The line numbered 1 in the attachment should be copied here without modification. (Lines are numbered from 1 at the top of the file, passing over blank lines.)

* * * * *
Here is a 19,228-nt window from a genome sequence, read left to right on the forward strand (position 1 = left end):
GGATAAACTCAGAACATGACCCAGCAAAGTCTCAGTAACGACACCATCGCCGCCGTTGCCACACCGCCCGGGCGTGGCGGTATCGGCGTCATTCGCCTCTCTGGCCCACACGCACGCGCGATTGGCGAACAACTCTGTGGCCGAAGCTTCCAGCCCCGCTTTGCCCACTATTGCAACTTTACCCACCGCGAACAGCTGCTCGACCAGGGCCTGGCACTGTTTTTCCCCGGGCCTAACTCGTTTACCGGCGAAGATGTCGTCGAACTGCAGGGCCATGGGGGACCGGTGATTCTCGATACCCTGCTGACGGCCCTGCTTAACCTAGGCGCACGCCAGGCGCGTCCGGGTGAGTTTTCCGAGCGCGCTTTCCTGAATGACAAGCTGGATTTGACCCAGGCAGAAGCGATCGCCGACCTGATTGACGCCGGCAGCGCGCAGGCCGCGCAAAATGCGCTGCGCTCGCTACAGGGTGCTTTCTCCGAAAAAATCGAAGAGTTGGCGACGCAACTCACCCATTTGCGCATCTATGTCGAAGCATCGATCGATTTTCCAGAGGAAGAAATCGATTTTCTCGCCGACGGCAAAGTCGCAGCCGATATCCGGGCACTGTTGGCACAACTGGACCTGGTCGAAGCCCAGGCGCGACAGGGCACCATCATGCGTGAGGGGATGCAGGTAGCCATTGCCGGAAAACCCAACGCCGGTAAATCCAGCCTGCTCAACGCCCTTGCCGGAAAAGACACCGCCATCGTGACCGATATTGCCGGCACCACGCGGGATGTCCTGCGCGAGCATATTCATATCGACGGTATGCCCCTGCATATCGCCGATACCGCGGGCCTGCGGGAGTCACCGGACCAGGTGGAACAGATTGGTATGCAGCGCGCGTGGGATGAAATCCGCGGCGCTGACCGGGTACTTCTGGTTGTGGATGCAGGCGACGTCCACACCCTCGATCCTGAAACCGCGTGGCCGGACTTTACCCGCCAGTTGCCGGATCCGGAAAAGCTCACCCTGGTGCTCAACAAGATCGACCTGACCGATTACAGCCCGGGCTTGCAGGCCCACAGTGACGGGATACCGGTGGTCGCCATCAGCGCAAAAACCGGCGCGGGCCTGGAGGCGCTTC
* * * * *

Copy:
Here is a 19,228-nt window from a genome sequence, read left to right on the forward strand (position 1 = left end):